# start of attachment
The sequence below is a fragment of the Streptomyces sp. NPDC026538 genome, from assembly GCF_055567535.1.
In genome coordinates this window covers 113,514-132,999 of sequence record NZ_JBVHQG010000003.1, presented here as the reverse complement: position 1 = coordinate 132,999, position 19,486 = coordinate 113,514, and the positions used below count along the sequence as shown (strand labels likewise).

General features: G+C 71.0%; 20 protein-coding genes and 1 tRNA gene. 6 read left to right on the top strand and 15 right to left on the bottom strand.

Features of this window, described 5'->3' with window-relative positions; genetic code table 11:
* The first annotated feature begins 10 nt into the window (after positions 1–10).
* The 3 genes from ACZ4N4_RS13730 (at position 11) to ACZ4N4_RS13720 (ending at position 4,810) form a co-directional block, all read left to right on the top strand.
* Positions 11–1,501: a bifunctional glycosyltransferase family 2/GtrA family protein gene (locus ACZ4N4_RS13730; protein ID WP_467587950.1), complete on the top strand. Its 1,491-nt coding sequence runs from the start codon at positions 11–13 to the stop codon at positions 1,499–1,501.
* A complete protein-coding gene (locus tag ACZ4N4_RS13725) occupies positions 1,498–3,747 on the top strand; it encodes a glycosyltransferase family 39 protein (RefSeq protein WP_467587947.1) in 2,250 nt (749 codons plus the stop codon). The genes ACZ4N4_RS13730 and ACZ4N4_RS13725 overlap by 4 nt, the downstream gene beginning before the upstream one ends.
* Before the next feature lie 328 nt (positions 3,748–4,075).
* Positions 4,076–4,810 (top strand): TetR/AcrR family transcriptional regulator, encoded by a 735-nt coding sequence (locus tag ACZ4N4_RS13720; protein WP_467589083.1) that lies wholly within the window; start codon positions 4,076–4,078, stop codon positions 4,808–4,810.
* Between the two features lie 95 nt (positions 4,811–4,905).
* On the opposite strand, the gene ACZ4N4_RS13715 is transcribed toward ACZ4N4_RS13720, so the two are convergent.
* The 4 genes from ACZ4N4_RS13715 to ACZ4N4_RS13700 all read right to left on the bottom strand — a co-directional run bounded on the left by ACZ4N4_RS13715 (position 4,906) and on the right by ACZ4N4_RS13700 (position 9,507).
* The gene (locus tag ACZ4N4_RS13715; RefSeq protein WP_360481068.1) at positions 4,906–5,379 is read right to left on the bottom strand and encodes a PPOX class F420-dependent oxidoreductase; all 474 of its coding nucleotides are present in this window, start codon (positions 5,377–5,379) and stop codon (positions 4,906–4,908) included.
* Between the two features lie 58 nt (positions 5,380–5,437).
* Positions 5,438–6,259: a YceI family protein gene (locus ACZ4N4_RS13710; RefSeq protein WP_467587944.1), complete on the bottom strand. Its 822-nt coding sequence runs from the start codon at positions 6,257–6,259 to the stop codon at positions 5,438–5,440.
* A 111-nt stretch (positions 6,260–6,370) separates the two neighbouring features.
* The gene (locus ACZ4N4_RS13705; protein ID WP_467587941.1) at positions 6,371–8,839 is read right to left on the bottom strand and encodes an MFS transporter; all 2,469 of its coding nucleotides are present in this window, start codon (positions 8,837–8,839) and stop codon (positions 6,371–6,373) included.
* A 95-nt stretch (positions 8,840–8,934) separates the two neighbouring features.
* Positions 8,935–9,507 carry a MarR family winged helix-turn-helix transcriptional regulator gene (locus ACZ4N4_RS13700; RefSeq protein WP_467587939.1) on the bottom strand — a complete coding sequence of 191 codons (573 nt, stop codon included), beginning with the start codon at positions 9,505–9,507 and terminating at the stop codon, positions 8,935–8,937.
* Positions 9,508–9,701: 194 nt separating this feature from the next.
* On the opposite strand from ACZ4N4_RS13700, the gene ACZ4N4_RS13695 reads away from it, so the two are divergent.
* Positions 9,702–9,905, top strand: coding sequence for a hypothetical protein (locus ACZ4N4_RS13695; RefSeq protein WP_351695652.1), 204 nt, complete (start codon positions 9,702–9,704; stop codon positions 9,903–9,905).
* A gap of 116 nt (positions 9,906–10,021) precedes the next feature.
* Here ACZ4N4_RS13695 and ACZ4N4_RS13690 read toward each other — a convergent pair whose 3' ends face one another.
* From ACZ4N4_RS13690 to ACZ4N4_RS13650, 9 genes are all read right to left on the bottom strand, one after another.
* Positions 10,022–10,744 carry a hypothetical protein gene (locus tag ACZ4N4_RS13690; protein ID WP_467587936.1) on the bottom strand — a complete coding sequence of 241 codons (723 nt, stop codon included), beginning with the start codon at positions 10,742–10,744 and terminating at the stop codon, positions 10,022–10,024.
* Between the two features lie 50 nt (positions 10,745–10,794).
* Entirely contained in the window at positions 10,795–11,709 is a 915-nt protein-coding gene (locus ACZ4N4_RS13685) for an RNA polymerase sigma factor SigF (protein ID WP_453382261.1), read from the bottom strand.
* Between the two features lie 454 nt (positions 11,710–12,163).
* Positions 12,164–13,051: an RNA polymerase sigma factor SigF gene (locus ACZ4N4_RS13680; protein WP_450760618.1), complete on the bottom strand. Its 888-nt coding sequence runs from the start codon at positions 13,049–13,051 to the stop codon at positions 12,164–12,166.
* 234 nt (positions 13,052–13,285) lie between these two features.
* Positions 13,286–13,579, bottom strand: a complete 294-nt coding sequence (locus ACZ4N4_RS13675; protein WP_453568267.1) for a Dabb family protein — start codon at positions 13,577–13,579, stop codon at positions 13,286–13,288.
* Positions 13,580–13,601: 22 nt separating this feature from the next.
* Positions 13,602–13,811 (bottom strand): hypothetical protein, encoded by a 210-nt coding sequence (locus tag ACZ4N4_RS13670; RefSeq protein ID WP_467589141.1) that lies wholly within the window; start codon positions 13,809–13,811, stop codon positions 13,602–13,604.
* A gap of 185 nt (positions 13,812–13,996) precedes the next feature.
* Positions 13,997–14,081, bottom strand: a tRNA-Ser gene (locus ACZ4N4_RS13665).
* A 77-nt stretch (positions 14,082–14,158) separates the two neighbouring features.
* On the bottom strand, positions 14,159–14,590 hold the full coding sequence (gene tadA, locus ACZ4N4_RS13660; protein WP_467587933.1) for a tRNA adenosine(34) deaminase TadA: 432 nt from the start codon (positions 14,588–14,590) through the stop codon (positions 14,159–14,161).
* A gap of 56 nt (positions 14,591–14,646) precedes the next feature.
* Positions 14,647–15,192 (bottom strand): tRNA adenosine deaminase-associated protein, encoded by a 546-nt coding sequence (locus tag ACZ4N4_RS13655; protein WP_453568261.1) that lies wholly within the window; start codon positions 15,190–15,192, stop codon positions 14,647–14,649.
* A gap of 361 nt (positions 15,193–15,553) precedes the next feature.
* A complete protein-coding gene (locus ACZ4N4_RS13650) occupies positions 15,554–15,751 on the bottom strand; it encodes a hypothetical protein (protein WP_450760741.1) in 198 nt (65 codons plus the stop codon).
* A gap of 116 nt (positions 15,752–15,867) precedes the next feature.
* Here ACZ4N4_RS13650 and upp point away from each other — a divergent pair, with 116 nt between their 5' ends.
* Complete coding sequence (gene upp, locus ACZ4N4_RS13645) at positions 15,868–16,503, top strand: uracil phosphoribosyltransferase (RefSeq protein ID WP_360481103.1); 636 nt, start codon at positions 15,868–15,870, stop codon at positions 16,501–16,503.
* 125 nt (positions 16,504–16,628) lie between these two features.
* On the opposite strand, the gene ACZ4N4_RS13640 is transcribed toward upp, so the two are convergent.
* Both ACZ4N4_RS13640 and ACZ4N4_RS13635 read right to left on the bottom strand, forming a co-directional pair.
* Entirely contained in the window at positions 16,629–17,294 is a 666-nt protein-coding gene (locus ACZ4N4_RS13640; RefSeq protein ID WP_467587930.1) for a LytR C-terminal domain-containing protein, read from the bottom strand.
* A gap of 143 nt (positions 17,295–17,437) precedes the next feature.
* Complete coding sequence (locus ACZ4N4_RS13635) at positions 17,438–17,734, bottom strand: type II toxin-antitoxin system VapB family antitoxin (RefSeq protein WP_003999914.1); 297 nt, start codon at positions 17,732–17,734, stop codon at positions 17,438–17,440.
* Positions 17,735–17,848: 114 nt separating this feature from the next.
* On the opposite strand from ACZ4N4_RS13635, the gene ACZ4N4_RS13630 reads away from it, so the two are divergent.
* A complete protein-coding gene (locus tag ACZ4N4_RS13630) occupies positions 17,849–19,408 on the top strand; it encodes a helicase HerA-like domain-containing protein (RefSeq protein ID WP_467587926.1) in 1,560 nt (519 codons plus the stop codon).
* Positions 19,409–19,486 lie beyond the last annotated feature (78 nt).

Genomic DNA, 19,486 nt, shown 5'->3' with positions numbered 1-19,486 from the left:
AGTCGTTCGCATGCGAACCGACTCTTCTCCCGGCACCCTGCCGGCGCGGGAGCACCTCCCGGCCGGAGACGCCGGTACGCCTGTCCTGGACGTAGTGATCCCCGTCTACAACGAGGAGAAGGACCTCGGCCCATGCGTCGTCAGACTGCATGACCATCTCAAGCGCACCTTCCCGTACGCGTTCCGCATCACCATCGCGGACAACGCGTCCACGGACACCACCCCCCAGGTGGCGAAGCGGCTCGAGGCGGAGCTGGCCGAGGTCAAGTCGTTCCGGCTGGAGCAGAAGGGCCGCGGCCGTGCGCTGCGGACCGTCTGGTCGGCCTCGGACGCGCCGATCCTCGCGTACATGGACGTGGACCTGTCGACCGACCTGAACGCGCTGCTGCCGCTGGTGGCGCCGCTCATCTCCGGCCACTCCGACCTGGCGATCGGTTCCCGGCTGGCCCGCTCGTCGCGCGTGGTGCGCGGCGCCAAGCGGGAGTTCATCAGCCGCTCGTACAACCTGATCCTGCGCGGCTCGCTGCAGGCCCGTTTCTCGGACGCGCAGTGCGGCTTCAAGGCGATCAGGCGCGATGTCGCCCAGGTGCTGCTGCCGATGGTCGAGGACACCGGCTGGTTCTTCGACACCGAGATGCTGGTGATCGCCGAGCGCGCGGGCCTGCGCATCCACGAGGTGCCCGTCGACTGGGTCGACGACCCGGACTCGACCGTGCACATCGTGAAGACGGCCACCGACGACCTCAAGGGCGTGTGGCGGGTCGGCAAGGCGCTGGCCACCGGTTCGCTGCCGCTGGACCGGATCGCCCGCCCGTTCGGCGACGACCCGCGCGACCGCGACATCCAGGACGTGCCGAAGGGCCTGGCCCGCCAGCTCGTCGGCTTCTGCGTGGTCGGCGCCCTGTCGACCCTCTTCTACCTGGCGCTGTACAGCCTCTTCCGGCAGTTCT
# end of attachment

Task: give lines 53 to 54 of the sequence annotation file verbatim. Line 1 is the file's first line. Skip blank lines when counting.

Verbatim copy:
* Positions 17,735–17,848: 114 nt separating this feature from the next.
* On the opposite strand from ACZ4N4_RS13635, the gene ACZ4N4_RS13630 reads away from it, so the two are divergent.